UK allegedly censored report on British neo-Nazis fighting in Ukraine

Apr 28, 2023

British spies are afraid the far right will establish connections with other extremists on the battlefield, the document suggests Russian soldiers secure an Azov Regiment base adorned with the unit’s emblems in the Donetsk People’s Republic, May 18, 2022 © AP

A British intelligence report on the global threat of right-wing terrorism includes a completely redacted section on ‘returning foreign fighters’ from an unnamed European country, highly likely to be Ukraine.

Published last July, the Intelligence and Security Committee of Parliament’s report on ‘Extreme Right-Wing Terrorism’ gave British lawmakers an overview of the threat posed by right-wing radicals at home and abroad. Drawn from material provided by Britain’s multiple intelligence agencies, including MI5 and MI6, the report totals 130 pages and includes detailed sections on right-wing violence in northern Europe and North America

However, one section that follows those on northern Europe and the US and Canada is entirely redacted, its six paragraphs replaced by asterisks.

A semi-redacted paragraph beneath offers some further context. It states that British intelligence officers are concerned that “There is no process in place to monitor those ‘G***’ individuals who have travelled overseas for Extreme Right-Wing Terrorism-related purposes and have returned to the UK.”

It notes that “there is a strong possibility that these returning foreign fighters, some of whom may have fought ***, will have been further radicalised” while in the unnamed country, and will have “developed connections with others who share their Extreme Right-Wing ideology.”

“There is little doubt that for *** we are talking about interesting details of the situation in one of the countries of Eastern Europe,” Russian journalist and Kremlin critic Max Solopov wrote on Telegram on Thursday. “Especially considering that the UK is the most involved country in the Ukrainian conflict after Russia.”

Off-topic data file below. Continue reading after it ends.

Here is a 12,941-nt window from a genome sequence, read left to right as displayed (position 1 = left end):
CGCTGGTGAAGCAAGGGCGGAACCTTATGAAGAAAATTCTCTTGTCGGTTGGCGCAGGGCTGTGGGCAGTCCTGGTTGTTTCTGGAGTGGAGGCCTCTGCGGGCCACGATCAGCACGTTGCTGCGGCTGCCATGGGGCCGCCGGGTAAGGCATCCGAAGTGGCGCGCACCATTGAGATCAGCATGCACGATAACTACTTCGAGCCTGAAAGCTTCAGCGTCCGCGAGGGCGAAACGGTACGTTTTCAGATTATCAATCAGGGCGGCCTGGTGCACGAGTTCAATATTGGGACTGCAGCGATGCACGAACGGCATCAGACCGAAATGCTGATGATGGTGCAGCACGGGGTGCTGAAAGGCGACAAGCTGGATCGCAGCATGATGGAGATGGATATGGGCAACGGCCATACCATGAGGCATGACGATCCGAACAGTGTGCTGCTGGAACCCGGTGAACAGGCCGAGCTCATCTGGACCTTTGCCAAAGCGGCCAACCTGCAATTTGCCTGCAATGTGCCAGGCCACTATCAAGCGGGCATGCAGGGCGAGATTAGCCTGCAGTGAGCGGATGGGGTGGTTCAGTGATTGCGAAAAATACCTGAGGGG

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Extremist ideology in Ukraine was covered extensively by the Western media before the start of Russia’s military operation last February. White supremacists from Germany, the US, UK, Scandinavia, and elsewhere traveled to Ukraine from 2014 onwards to join the neo-Nazi Azov militia, which would go on to be formally integrated into the Ukrainian military.

When the trickle of foreign fighters into Ukraine increased to a deluge last year, US Customs and Border Patrol warned in a memo that “Ukrainian nationalist groups including the Azo[v] Movement are actively recruiting racially or ethnically motivated violent extremist-white supremacists to join various neo-Nazi volunteer battalions.”

“What kind of training are foreign fighters receiving in Ukraine that they could possibly proliferate in US based militia and white nationalist groups?” the document asked, noting that this was an “intelligence gap” faced by US law enforcement at the time.

Shortly before Russia’s military operation began, UK counterterrorism police were deployed to British airports to question people traveling to Ukraine. According to The Guardian, officers were looking to identify “far-right extremists” seeking weapons training and military experience.

Such reports have since vanished from the Western media, replaced by stories sympathetic to foreign volunteers and articles downplaying the Azov Regiment’s neo-Nazi roots. (RT)

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